About The Book
Considered a troublesome burden, Evelyn Talbot is banished by her family to their remote country house. Tall Chimneys is hidden in a damp and gloomy hollow. It is outmoded and inconvenient but Evelyn is determined to save it from the fate of so many stately homes at the time – abandonment or demolition.
Occasional echoes of tumult in the wider world reach their sequestered backwater – the strident cries of political extremists, a furore of royal scandal, rumblings of the European war machine. But their isolated spot seems largely untouched. At times life is hard – little more than survival. At times it feels enchanted, almost outside of time itself. The woman and the house shore each other up – until love comes calling, threatening to pull them asunder.
Her desertion will spell its demise, but saving Tall Chimneys could mean sacrificing her hope for happiness, even sacrificing herself.
A century later, a distant relative crosses the globe to find the house of his ancestors. What he finds in the strange depression of the moor could change the course of his life forever.
One woman, one house, one hundred years.
Tall Chimneys is a lovely family saga telling the tale of Evelyn Talbot, the youngest of a brood of children who was a later in life surprise for her parents. Born in the early part of the 20th Century this novel follows her life and her bond to the family home, Tall Chimneys.
Evelyn is a very interesting protagonist, she is a little Jane Eyre-esque in some ways – she is unwanted and is passed from pillar to post. Sent to live with one of her sisters and then on to boarding school she has a fraught relationship with her parents and only returns to yorkshire and Tall Chimneys once they have died. What follows is the story of a woman who becomes inextricably linked to her home and the events that take place within it.
I really enjoyed the historical aspects of this novel, it spans some key times in history – both the First and Second World Wars, the rise of fascism across Europe, the abdication of Edward VIII and the political scheming that goes on behind the scenes. The impact of these events on the village near Tall Chimneys is well described and very affecting. Allie Cresswell uses a clever technique to subtly show how the first world war effected the country through her use of a character who is irrevocably changed by his experiences. I liked reading about these key points in history, Neville Chamberlain’s visit and the reasons for it creates real intrigue and drama for instance.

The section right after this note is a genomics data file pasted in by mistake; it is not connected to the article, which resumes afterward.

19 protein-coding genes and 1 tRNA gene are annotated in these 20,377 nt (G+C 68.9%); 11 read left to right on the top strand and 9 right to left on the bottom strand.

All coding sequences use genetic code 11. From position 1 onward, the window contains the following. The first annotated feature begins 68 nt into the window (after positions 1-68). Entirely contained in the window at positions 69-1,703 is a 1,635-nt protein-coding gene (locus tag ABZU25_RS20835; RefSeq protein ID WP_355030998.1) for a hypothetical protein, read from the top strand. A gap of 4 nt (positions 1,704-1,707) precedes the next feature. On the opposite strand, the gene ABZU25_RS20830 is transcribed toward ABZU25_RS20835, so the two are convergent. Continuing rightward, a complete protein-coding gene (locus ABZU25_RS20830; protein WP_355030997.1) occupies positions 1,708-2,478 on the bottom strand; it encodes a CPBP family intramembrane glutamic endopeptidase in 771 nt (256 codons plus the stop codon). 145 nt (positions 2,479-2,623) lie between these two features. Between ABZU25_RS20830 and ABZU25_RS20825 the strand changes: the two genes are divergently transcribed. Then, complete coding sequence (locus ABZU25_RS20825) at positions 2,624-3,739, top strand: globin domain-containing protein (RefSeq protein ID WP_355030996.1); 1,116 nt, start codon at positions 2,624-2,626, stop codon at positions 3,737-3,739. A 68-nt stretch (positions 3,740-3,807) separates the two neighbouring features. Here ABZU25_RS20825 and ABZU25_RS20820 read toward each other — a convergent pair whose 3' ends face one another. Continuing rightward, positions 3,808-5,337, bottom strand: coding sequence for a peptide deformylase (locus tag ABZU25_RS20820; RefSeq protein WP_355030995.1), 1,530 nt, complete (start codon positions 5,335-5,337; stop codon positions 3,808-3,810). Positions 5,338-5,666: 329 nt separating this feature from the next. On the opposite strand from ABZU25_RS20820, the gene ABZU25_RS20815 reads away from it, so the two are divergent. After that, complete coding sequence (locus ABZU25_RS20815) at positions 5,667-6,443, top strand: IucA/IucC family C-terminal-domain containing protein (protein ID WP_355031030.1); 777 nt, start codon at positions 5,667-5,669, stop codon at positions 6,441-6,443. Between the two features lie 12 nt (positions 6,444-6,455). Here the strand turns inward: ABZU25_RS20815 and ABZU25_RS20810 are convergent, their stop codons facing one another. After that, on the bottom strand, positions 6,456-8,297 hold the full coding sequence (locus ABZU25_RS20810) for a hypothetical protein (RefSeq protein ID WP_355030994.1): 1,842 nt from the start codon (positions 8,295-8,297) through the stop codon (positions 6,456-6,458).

Tall Chimneys is also a book about feminism, the role of women and their freedom. The 20th Century, particularly the early part of it, was a turning point for the social and political equality of women however Evelyn’s life is defined by the men within it. Her brothers who own Tall Chimneys, Sylvester the estate manager turned political machiavellian, her lover John and her friend and ally Kenneth are the people who determine what her future holds. She is physically and emotionally capable but is financially dependent on men which makes her options incredibly narrow.
Evelyn is a product of her time and being in an unorthodox relationship makes her ashamed and convinced that she will be cast out of society. She stays within the safety of Tall Chimneys, refusing to broaden her horizons due to the worry she will be looked down up and because Tall Chimneys has a hold over her – she is loyal to it and feels responsible for it. Her concerns that she will be branded a harlot were very strange to me – as a woman in her mid 30s in the early 21st Century I found her viewpoint and thought process incredibly interesting to read. I loved this juxtaposition of the modern versus the traditional views of quite recent history.
Tall Chimneys is a wonderful read that is a beautifully written and well-paced saga and there are moments of real joy and others of real sadness and everything else in between. I loved reading about Evelyn’s life and that of Tall Chimneys – this is a book which is packed full of detail and perceptive descriptions of life.
About The Author
Allie Cresswell was born in Stockport, UK and began writing fiction as soon as she could hold a pencil.
She did a BA in English Literature at Birmingham University and an MA at Queen Mary College, London.
She has been a print-buyer, a pub landlady, a book-keeper, run a B & B and a group of boutique holiday cottages. Nowadays Allie writes full time having retired from teaching literature to lifelong learners.
She has two grown-up children, one granddaughter and two grandsons, is married to Tim and lives in Cumbria, NW England.
Tall Chimneys is the sixth of her novels to be published.
I am thrilled to be one of today’s stops for the Blog Tour for Tall Chimneys today, many thanks to Rachel Gilbey at Rachel’s Random Resources for a copy of the book in return for an honest review. Tall Chimneys was published on the 12th December and can be bought here.
Make sure you check out the other stops on the Blog Tour, details can be found beneath.